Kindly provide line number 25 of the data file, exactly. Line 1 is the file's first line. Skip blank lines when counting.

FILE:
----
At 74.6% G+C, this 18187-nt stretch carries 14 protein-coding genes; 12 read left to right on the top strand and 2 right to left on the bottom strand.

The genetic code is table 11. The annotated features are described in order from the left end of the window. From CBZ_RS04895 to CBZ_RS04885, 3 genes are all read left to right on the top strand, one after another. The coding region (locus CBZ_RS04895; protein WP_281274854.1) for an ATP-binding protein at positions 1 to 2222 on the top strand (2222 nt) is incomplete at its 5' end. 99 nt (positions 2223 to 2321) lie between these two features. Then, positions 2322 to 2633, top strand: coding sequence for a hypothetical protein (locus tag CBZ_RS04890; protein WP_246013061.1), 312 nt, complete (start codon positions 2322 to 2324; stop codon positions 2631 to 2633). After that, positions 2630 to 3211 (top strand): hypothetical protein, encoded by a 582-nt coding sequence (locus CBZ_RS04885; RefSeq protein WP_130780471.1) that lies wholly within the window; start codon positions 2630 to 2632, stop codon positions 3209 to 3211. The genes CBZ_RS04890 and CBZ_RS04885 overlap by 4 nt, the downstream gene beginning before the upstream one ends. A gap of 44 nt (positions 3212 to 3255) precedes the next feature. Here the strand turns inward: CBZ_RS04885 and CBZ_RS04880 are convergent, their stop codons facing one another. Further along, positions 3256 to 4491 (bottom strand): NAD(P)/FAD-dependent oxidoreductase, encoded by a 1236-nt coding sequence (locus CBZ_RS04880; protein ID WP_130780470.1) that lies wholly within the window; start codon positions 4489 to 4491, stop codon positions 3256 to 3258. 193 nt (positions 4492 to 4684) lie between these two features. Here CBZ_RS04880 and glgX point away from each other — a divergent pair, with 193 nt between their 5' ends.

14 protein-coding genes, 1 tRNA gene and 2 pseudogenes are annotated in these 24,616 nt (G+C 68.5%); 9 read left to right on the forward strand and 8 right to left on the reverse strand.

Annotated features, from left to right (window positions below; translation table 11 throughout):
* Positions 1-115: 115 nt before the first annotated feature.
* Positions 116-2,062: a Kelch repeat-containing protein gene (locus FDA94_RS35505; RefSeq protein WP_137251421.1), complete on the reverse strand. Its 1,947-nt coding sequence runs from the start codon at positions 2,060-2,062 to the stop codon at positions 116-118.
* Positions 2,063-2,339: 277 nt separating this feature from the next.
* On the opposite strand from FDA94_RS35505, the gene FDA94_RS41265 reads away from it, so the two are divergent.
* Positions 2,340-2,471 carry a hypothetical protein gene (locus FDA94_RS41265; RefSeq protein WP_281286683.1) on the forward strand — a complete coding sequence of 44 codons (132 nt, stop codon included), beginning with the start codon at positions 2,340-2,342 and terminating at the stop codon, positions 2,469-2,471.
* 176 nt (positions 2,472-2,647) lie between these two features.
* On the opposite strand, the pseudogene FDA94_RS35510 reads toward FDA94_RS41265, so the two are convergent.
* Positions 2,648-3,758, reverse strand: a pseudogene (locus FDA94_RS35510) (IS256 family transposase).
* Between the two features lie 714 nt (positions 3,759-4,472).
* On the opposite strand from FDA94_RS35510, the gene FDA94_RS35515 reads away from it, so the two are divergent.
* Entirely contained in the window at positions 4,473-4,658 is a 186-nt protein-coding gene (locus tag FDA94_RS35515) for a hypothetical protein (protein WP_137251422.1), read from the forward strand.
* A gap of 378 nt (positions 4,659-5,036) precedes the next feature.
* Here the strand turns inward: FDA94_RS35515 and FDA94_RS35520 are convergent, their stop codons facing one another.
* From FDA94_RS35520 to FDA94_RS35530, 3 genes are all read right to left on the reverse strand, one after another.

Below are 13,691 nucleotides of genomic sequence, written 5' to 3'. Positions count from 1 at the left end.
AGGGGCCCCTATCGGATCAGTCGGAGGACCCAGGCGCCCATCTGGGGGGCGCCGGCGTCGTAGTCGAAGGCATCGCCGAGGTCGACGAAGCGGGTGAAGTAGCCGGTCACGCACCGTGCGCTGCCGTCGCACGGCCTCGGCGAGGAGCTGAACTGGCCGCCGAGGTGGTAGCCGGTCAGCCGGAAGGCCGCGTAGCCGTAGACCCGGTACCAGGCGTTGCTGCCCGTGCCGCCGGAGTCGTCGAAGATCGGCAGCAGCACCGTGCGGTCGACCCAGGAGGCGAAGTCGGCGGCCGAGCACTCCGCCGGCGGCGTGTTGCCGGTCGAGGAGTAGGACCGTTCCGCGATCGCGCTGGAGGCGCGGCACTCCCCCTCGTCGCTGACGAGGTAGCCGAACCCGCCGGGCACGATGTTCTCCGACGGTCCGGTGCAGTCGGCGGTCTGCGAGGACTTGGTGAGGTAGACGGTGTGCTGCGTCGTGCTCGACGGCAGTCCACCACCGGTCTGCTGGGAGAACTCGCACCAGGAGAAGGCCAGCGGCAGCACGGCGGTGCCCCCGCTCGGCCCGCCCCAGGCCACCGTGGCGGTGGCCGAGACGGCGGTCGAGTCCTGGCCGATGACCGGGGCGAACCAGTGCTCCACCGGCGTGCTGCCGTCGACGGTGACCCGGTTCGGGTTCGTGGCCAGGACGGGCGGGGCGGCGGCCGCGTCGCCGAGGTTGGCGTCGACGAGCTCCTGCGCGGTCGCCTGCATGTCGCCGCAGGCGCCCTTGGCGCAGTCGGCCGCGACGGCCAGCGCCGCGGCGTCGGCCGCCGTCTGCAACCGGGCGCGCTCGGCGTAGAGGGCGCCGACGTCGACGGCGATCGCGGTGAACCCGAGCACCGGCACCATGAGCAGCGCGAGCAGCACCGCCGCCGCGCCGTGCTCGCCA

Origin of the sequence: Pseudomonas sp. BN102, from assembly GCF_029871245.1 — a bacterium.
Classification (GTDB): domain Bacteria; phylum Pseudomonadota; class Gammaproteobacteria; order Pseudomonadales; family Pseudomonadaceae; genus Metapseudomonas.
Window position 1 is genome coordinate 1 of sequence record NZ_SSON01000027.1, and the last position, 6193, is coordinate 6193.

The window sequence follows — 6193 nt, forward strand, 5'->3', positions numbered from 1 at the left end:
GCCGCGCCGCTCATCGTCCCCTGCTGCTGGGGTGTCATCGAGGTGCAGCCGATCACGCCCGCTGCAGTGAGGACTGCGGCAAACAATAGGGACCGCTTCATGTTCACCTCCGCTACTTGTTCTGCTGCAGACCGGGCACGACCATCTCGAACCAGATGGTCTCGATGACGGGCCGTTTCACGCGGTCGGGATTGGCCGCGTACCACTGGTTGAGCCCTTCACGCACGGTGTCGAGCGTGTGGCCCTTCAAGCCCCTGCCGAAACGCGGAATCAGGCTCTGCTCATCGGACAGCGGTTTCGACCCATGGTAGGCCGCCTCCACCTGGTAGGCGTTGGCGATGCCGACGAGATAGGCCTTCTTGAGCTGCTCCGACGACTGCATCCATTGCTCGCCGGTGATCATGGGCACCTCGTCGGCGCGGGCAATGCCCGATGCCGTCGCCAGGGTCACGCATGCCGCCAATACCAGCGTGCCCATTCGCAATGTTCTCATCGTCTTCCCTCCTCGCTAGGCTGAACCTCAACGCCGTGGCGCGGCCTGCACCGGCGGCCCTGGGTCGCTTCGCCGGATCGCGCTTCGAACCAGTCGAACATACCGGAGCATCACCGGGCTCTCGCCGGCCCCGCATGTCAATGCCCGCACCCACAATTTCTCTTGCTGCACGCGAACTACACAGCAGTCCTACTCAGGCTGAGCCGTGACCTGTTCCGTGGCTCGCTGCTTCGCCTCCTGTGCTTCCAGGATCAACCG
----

GCCGCGCCGCTCATCGTCCCCTGCTGCTGGGGTGTCATCGAGGTGCAGCCGATCACGCCCGCTGCAGTGAGGACTGCGGCAAACAATAGGGACCGCTTCATGTTCACCTCCGCTACTTGTTCTGCTGCAGACCGGGCACGACCATCTCGAACCAGATGGTCTCGATGACGGGCCGTTTCACGCGGTCGGGATTGGCCGCGTACCACTGGTTGAGCCCTTCACGCACGGTGTCGAGCGTGTGGCCCTTCAAGCCCCTGCCGAAACGCGGAATCAGGCTCTGCTCATCGGACAGCGGTTTCGACCCATGGTAGGCCGCCTCCACCTGGTAGGCGTTGGCGATGCCGACGAGATAGGCCTTCTTGAGCTGCTCCGACGACTGCATCCATTGCTCGCCGGTGATCATGGGCACCTCGTCGGCGCGGGCAATGCCCGATGCCGTCGCCAGGGTCACGCATGCCGCCAATACCAGCGTGCCCATTCGCAATGTTCTCATCGTCTTCCCTCCTCGCTAGGCTGAACCTCAACGCCGTGGCGCGGCCTGCACCGGCGGCCCTGGGTCGCTTCGCCGGATCGCGCTTCGAACCAGTCGAACATACCGGAGCATCACCGGGCTCTCGCCGGCCCCGCATGTCAATGCCCGCACCCACAATTTCTCTTGCTGCACGCGAACTACACAGCAGTCCTACTCAGGCTGAGCCGTGACCTGTTCCGTGGCTCGCTGCTTCGCCTCCTGTGCTTCCAGGATCAACCG